Tag Archives: art

Plumage Project

The Making of an Upcycled Owl

Art is silent but powerful, just like an owl’s wings. To kick off Blue Hills Trailside Museum’s very first Owl Festival, which took place on October 13-14, art, imagination, and creativity were combined with science and conservation to create the Plumage Project. The idea for this project was developed by part-time Teacher Naturalist Karin Sanborn, who is an artist among several other avocations.

Plumage Project

Plumage Project

Before the event, a call went out for “feathers” created from found materials. An activity station was set up in the museum so visitors could easily participate. One of the focal points for this project was conservation, so raw materials were pulled out of recycling bins. Old cereal boxes and construction paper scraps were “upcycled” and converted into art.

Art Meets Science

Another focal point of the project was science education. Visitors to the museum used feather templates, labeled with names like “primary feather” or “covert feather.” Posters and other visual displays helped visitors explore feathers: the huge variety of shapes, sizes, textures, structures, and functions.

Each feather on a bird’s body is like a piece of a jigsaw puzzle, with a unique shape that will fit no other place on the bird’s body. And each feather has a specific function, which can range from flight to protecting a bird’s eyes from sun and dust. Hundreds of feathers were either created at the museum or dropped off by visitors.

Trailside’s Kathleen Regan provided the sweat needed to complete the assembly of the final product, a larger than life sized representation of a Great Horned Owl. We plan on running future cooperative art projects like this one, combining art, science, and conservation with the goal of helping people connect to nature.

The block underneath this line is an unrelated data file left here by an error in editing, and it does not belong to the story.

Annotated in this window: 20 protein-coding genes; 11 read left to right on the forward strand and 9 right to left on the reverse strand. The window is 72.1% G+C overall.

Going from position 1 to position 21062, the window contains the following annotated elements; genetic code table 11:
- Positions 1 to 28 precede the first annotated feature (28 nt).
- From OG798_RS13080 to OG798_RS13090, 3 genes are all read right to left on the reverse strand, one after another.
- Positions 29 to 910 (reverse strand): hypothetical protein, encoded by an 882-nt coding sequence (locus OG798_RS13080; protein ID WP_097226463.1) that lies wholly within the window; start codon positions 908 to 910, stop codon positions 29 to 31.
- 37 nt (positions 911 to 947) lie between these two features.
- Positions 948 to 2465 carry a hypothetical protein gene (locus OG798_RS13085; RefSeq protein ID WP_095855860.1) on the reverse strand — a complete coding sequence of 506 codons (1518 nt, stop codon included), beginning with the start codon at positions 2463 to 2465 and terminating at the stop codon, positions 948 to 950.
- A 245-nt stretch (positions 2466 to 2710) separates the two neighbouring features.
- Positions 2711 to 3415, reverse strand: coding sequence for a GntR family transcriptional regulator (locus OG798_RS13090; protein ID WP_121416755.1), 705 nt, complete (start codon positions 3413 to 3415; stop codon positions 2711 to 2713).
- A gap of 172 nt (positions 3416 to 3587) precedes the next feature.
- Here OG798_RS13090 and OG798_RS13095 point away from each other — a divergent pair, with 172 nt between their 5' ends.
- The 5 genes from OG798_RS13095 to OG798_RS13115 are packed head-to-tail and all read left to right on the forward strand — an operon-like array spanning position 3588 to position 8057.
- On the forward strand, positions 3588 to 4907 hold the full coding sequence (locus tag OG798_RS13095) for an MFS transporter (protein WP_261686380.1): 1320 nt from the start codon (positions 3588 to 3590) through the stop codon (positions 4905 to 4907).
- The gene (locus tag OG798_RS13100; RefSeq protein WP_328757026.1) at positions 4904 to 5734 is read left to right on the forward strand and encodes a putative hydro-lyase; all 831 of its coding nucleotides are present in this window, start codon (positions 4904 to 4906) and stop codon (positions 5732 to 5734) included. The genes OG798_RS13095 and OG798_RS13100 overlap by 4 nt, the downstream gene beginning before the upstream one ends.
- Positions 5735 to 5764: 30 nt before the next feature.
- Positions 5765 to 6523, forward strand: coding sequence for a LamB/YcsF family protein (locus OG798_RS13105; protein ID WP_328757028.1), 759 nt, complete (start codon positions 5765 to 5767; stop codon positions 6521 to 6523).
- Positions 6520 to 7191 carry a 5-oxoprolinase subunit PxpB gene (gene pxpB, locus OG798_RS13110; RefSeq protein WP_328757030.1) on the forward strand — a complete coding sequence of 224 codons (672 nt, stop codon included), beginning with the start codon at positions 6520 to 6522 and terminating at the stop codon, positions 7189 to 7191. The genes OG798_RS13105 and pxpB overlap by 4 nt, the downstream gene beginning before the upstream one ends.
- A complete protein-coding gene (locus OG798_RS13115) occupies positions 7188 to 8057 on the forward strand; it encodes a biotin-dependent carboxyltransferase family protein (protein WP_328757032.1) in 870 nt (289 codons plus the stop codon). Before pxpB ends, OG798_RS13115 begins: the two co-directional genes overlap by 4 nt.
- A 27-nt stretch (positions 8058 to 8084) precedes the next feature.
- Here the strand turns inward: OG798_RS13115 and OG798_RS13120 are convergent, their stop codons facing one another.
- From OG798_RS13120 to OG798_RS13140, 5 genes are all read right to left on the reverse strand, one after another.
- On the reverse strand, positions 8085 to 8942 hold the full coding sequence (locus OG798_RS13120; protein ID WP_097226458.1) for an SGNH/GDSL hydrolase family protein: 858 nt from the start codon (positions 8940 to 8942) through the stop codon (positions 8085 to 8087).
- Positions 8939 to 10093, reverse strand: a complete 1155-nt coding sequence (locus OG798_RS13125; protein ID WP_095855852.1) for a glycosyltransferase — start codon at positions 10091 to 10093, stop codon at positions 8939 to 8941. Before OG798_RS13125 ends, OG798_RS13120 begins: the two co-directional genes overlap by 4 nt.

— Perry Ellis, Blue Hills Trailside Museum Teacher Naturalist

Noah’s Art

If you visit the Museum of American Bird Art (MABA) in Canton, you can see works by Andy Warhol, Barry Van Dusen, Frank Benson, John James Audubon, and Noah, age 8. Noah, who lives in Holliston, is one of the many young artists from around the country who has participated in MABA’s Taking Flight: Juried Youth Bird Art Exhibition.

For the past 2 years, the museum has put out a call to children ages 4-18 to submit their drawings and paintings of birds. Of the submissions, 28 are chosen for the exhibition, the opening of which includes a chance to meet renowned bird artists such as David Sibley (2016) and Barry Van Dusen (2017).

For Noah, Taking Flight was an opportunity to combine two passions and learn along the way. “I love animals and I love drawing. So I love drawing animals!” he said, noting that he likes drawing birds “because they show us just how beautiful our world is and how important it is that we make nature conservation a priority.”

His piece Tweety Birds, Tweety Birds What Do You See? I See Beautiful Colors All Around Me, was selected for the 2017 exhibition and is now on view at MABA. This is something Noah is especially proud of—a feeling he wishes everyone can experience.

“I hope anyone who likes to draw takes the opportunity to enter!” Noah said. And now’s your chance. The 2018 exhibition is accepting entries through June 15, 2018.

Tweety Birds, Tweety Birds What Do You See? I See Beautiful Colors All Around Me by Noah Chen

We’ll be featuring more young artists on MABA’s blog, so be sure to subscribe!